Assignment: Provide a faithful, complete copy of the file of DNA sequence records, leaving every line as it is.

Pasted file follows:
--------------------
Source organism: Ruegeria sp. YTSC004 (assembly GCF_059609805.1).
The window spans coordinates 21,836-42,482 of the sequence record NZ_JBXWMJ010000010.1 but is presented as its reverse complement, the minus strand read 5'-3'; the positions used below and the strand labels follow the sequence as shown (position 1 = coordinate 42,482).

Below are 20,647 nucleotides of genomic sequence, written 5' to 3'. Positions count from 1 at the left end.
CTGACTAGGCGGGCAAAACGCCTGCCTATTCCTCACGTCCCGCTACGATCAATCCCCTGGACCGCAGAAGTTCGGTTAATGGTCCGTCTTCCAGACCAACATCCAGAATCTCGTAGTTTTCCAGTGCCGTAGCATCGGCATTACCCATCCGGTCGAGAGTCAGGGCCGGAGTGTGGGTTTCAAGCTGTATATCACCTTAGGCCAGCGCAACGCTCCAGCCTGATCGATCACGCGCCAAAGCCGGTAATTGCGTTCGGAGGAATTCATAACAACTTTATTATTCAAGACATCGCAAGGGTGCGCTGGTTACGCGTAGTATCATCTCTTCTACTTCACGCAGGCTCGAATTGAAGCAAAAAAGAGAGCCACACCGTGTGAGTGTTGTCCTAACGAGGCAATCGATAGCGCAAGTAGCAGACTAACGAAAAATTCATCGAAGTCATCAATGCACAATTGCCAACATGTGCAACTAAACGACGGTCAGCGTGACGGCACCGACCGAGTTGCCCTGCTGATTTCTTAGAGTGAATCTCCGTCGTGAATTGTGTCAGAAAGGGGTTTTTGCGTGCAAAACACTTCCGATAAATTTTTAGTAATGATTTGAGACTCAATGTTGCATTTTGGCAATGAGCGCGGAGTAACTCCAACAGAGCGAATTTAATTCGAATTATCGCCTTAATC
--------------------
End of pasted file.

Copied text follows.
Source organism: Ruegeria sp. YTSC004 (assembly GCF_059609805.1).
The window spans coordinates 21,836-42,482 of the sequence record NZ_JBXWMJ010000010.1 but is presented as its reverse complement, the minus strand read 5'-3'; the positions used below and the strand labels follow the sequence as shown (position 1 = coordinate 42,482).

Below are 20,647 nucleotides of genomic sequence, written 5' to 3'. Positions count from 1 at the left end.
CTGACTAGGCGGGCAAAACGCCTGCCTATTCCTCACGTCCCGCTACGATCAATCCCCTGGACCGCAGAAGTTCGGTTAATGGTCCGTCTTCCAGACCAACATCCAGAATCTCGTAGTTTTCCAGTGCCGTAGCATCGGCATTACCCATCCGGTCGAGAGTCAGGGCCGGAGTGTGGGTTTCAAGCTGTATATCACCTTAGGCCAGCGCAACGCTCCAGCCTGATCGATCACGCGCCAAAGCCGGTAATTGCGTTCGGAGGAATTCATAACAACTTTATTATTCAAGACATCGCAAGGGTGCGCTGGTTACGCGTAGTATCATCTCTTCTACTTCACGCAGGCTCGAATTGAAGCAAAAAAGAGAGCCACACCGTGTGAGTGTTGTCCTAACGAGGCAATCGATAGCGCAAGTAGCAGACTAACGAAAAATTCATCGAAGTCATCAATGCACAATTGCCAACATGTGCAACTAAACGACGGTCAGCGTGACGGCACCGACCGAGTTGCCCTGCTGATTTCTTAGAGTGAATCTCCGTCGTGAATTGTGTCAGAAAGGGGTTTTTGCGTGCAAAACACTTCCGATAAATTTTTAGTAATGATTTGAGACTCAATGTTGCATTTTGGCAATGAGCGCGGAGTAACTCCAACAGAGCGAATTTAATTCGAATTATCGCCTTAATC